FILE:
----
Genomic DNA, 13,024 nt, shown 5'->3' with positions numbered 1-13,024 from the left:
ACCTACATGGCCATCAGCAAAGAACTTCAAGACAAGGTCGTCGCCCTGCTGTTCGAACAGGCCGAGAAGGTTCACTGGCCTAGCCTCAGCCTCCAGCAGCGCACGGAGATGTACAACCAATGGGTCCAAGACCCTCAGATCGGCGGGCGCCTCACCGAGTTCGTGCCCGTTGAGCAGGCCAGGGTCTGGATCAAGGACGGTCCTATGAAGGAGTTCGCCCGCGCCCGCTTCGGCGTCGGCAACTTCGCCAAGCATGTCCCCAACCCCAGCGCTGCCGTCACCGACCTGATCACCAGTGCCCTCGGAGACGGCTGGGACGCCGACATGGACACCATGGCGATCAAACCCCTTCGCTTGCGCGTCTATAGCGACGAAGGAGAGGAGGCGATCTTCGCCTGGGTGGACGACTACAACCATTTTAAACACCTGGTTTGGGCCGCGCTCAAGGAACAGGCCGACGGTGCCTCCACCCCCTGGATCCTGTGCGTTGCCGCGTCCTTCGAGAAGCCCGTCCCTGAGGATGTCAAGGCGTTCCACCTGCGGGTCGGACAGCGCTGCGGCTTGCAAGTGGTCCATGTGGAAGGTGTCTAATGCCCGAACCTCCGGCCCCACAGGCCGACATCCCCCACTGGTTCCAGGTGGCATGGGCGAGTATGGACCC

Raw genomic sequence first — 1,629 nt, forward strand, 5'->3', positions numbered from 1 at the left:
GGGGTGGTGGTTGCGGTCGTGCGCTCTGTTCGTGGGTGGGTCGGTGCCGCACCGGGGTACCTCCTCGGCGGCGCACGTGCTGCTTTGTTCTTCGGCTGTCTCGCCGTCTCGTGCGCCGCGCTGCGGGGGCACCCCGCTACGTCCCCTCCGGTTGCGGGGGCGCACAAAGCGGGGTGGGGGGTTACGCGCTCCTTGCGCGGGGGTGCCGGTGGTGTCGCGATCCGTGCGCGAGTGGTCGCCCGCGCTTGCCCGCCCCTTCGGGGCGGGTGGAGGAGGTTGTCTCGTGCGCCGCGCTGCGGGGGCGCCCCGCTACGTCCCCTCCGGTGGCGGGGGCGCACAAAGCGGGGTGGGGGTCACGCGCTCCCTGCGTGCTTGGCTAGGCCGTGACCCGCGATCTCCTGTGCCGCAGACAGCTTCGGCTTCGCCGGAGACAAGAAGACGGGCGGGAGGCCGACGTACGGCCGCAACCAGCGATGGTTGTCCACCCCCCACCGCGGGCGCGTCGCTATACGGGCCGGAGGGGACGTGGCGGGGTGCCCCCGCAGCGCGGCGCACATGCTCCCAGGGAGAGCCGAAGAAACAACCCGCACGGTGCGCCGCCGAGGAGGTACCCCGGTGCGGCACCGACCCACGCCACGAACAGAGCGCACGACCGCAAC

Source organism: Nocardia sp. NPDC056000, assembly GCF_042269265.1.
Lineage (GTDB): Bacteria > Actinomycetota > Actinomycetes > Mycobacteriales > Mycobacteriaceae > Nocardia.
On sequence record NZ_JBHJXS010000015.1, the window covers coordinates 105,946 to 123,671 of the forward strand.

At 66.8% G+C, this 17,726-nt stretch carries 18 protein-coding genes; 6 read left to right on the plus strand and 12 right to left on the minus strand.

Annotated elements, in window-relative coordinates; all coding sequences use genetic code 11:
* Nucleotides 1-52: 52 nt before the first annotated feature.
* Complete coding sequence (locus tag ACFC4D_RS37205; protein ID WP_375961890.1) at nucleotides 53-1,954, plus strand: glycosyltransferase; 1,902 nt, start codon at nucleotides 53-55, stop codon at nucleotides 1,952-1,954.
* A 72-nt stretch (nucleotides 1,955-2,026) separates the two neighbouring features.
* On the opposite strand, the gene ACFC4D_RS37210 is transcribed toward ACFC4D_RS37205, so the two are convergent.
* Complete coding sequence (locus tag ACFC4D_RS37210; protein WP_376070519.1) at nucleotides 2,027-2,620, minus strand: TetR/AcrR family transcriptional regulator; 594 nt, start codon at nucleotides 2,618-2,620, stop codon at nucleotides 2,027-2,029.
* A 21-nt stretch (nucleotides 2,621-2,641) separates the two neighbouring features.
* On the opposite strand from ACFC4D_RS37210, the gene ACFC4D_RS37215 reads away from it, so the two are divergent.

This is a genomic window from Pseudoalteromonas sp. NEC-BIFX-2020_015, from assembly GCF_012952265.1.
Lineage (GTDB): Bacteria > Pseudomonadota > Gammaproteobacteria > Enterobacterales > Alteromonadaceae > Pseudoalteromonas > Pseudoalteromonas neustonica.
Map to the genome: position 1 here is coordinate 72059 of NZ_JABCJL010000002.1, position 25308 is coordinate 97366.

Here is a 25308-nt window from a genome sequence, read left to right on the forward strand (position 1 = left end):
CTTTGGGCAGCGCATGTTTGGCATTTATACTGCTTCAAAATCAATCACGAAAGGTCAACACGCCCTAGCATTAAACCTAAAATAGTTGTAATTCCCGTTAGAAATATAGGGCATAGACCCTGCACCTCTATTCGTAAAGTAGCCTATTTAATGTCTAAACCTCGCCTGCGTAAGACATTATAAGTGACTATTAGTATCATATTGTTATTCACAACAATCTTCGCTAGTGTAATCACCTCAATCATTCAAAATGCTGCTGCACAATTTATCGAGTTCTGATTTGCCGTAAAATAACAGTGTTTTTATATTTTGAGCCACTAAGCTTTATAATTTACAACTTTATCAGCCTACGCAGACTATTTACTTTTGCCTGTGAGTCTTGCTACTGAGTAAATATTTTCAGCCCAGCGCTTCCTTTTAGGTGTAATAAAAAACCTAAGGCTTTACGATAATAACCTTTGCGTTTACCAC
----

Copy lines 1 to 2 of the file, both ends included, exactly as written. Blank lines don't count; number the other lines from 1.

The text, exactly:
Genomic DNA, 13,024 nt, shown 5'->3' with positions numbered 1-13,024 from the left:
ACCTACATGGCCATCAGCAAAGAACTTCAAGACAAGGTCGTCGCCCTGCTGTTCGAACAGGCCGAGAAGGTTCACTGGCCTAGCCTCAGCCTCCAGCAGCGCACGGAGATGTACAACCAATGGGTCCAAGACCCTCAGATCGGCGGGCGCCTCACCGAGTTCGTGCCCGTTGAGCAGGCCAGGGTCTGGATCAAGGACGGTCCTATGAAGGAGTTCGCCCGCGCCCGCTTCGGCGTCGGCAACTTCGCCAAGCATGTCCCCAACCCCAGCGCTGCCGTCACCGACCTGATCACCAGTGCCCTCGGAGACGGCTGGGACGCCGACATGGACACCATGGCGATCAAACCCCTTCGCTTGCGCGTCTATAGCGACGAAGGAGAGGAGGCGATCTTCGCCTGGGTGGACGACTACAACCATTTTAAACACCTGGTTTGGGCCGCGCTCAAGGAACAGGCCGACGGTGCCTCCACCCCCTGGATCCTGTGCGTTGCCGCGTCCTTCGAGAAGCCCGTCCCTGAGGATGTCAAGGCGTTCCACCTGCGGGTCGGACAGCGCTGCGGCTTGCAAGTGGTCCATGTGGAAGGTGTCTAATGCCCGAACCTCCGGCCCCACAGGCCGACATCCCCCACTGGTTCCAGGTGGCATGGGCGAGTATGGACCC